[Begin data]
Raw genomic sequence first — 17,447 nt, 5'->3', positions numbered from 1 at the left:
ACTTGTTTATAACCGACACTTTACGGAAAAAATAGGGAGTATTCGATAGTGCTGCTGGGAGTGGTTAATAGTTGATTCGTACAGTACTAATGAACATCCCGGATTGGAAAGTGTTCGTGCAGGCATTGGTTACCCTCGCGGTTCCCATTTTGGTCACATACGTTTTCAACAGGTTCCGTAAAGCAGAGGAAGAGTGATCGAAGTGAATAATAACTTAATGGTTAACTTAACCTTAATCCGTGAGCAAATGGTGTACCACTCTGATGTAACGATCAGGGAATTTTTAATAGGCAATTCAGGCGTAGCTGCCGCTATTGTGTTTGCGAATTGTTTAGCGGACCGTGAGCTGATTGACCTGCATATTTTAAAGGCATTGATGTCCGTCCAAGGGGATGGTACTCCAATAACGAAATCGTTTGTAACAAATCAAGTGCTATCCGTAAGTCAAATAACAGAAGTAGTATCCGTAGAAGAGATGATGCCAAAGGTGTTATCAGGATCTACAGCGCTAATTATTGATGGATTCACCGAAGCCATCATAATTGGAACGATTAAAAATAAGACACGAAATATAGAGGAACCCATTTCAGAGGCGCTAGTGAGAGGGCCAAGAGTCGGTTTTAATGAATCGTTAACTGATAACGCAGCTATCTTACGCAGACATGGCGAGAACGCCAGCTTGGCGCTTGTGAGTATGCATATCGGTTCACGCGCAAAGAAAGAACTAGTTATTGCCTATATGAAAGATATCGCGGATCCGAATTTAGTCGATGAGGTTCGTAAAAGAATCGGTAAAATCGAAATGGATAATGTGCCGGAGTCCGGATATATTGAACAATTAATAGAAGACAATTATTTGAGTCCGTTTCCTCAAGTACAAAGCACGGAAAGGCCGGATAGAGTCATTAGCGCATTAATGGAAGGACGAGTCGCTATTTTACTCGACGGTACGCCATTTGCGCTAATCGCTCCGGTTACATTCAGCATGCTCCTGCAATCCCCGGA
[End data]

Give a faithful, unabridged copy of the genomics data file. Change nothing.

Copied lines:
Raw genomic sequence first — 17,447 nt, 5'->3', positions numbered from 1 at the left:
ACTTGTTTATAACCGACACTTTACGGAAAAAATAGGGAGTATTCGATAGTGCTGCTGGGAGTGGTTAATAGTTGATTCGTACAGTACTAATGAACATCCCGGATTGGAAAGTGTTCGTGCAGGCATTGGTTACCCTCGCGGTTCCCATTTTGGTCACATACGTTTTCAACAGGTTCCGTAAAGCAGAGGAAGAGTGATCGAAGTGAATAATAACTTAATGGTTAACTTAACCTTAATCCGTGAGCAAATGGTGTACCACTCTGATGTAACGATCAGGGAATTTTTAATAGGCAATTCAGGCGTAGCTGCCGCTATTGTGTTTGCGAATTGTTTAGCGGACCGTGAGCTGATTGACCTGCATATTTTAAAGGCATTGATGTCCGTCCAAGGGGATGGTACTCCAATAACGAAATCGTTTGTAACAAATCAAGTGCTATCCGTAAGTCAAATAACAGAAGTAGTATCCGTAGAAGAGATGATGCCAAAGGTGTTATCAGGATCTACAGCGCTAATTATTGATGGATTCACCGAAGCCATCATAATTGGAACGATTAAAAATAAGACACGAAATATAGAGGAACCCATTTCAGAGGCGCTAGTGAGAGGGCCAAGAGTCGGTTTTAATGAATCGTTAACTGATAACGCAGCTATCTTACGCAGACATGGCGAGAACGCCAGCTTGGCGCTTGTGAGTATGCATATCGGTTCACGCGCAAAGAAAGAACTAGTTATTGCCTATATGAAAGATATCGCGGATCCGAATTTAGTCGATGAGGTTCGTAAAAGAATCGGTAAAATCGAAATGGATAATGTGCCGGAGTCCGGATATATTGAACAATTAATAGAAGACAATTATTTGAGTCCGTTTCCTCAAGTACAAAGCACGGAAAGGCCGGATAGAGTCATTAGCGCATTAATGGAAGGACGAGTCGCTATTTTACTCGACGGTACGCCATTTGCGCTAATCGCTCCGGTTACATTCAGCATGCTCCTGCAATCCCCGGA